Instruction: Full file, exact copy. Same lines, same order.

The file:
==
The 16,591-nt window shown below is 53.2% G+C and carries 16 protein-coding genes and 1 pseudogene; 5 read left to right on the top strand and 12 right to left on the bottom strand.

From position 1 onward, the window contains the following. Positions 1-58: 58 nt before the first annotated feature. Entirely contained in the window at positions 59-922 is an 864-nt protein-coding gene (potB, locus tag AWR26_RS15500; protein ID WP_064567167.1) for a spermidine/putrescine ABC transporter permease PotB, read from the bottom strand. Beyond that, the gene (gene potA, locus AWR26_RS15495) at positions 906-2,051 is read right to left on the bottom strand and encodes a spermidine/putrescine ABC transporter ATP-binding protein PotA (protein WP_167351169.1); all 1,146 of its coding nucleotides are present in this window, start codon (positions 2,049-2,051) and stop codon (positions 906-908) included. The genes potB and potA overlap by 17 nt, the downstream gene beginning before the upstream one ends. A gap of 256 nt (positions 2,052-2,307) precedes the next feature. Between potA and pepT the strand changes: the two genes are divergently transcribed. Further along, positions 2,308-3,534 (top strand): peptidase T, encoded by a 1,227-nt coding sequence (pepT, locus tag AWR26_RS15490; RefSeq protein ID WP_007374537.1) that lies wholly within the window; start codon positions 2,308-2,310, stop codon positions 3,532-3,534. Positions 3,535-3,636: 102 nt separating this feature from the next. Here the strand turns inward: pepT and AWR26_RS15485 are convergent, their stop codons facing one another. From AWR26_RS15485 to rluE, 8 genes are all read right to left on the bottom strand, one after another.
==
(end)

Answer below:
The 16,591-nt window shown below is 53.2% G+C and carries 16 protein-coding genes and 1 pseudogene; 5 read left to right on the top strand and 12 right to left on the bottom strand.

From position 1 onward, the window contains the following. Positions 1-58: 58 nt before the first annotated feature. Entirely contained in the window at positions 59-922 is an 864-nt protein-coding gene (potB, locus tag AWR26_RS15500; protein ID WP_064567167.1) for a spermidine/putrescine ABC transporter permease PotB, read from the bottom strand. Beyond that, the gene (gene potA, locus AWR26_RS15495) at positions 906-2,051 is read right to left on the bottom strand and encodes a spermidine/putrescine ABC transporter ATP-binding protein PotA (protein WP_167351169.1); all 1,146 of its coding nucleotides are present in this window, start codon (positions 2,049-2,051) and stop codon (positions 906-908) included. The genes potB and potA overlap by 17 nt, the downstream gene beginning before the upstream one ends. A gap of 256 nt (positions 2,052-2,307) precedes the next feature. Between potA and pepT the strand changes: the two genes are divergently transcribed. Further along, positions 2,308-3,534 (top strand): peptidase T, encoded by a 1,227-nt coding sequence (pepT, locus tag AWR26_RS15490; RefSeq protein ID WP_007374537.1) that lies wholly within the window; start codon positions 2,308-2,310, stop codon positions 3,532-3,534. Positions 3,535-3,636: 102 nt separating this feature from the next. Here the strand turns inward: pepT and AWR26_RS15485 are convergent, their stop codons facing one another. From AWR26_RS15485 to rluE, 8 genes are all read right to left on the bottom strand, one after another.